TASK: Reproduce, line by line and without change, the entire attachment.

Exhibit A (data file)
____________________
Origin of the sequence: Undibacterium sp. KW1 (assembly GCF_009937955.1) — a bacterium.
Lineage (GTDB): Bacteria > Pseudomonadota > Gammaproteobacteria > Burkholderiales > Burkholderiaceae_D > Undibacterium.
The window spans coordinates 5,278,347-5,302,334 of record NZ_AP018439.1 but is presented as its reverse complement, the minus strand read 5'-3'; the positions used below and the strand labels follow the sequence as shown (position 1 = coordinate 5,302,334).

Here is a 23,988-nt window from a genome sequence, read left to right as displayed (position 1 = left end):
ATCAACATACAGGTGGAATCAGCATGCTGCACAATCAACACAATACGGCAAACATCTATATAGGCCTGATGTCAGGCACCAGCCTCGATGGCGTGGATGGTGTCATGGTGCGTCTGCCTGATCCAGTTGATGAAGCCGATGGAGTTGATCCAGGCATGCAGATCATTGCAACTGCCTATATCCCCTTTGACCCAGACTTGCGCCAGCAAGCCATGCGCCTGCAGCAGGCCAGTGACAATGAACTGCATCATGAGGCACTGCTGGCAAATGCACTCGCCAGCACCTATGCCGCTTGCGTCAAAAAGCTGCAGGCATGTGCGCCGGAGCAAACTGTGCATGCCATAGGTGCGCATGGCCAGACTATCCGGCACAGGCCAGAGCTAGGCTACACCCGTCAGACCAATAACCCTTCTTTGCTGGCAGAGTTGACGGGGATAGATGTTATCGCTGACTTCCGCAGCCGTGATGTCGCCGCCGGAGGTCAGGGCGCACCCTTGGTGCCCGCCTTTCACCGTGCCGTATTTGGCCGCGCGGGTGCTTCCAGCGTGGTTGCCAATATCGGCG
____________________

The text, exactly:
Origin of the sequence: Undibacterium sp. KW1 (assembly GCF_009937955.1) — a bacterium.
Lineage (GTDB): Bacteria > Pseudomonadota > Gammaproteobacteria > Burkholderiales > Burkholderiaceae_D > Undibacterium.
The window spans coordinates 5,278,347-5,302,334 of record NZ_AP018439.1 but is presented as its reverse complement, the minus strand read 5'-3'; the positions used below and the strand labels follow the sequence as shown (position 1 = coordinate 5,302,334).

Here is a 23,988-nt window from a genome sequence, read left to right as displayed (position 1 = left end):
ATCAACATACAGGTGGAATCAGCATGCTGCACAATCAACACAATACGGCAAACATCTATATAGGCCTGATGTCAGGCACCAGCCTCGATGGCGTGGATGGTGTCATGGTGCGTCTGCCTGATCCAGTTGATGAAGCCGATGGAGTTGATCCAGGCATGCAGATCATTGCAACTGCCTATATCCCCTTTGACCCAGACTTGCGCCAGCAAGCCATGCGCCTGCAGCAGGCCAGTGACAATGAACTGCATCATGAGGCACTGCTGGCAAATGCACTCGCCAGCACCTATGCCGCTTGCGTCAAAAAGCTGCAGGCATGTGCGCCGGAGCAAACTGTGCATGCCATAGGTGCGCATGGCCAGACTATCCGGCACAGGCCAGAGCTAGGCTACACCCGTCAGACCAATAACCCTTCTTTGCTGGCAGAGTTGACGGGGATAGATGTTATCGCTGACTTCCGCAGCCGTGATGTCGCCGCCGGAGGTCAGGGCGCACCCTTGGTGCCCGCCTTTCACCGTGCCGTATTTGGCCGCGCGGGTGCTTCCAGCGTGGTTGCCAATATCGGCG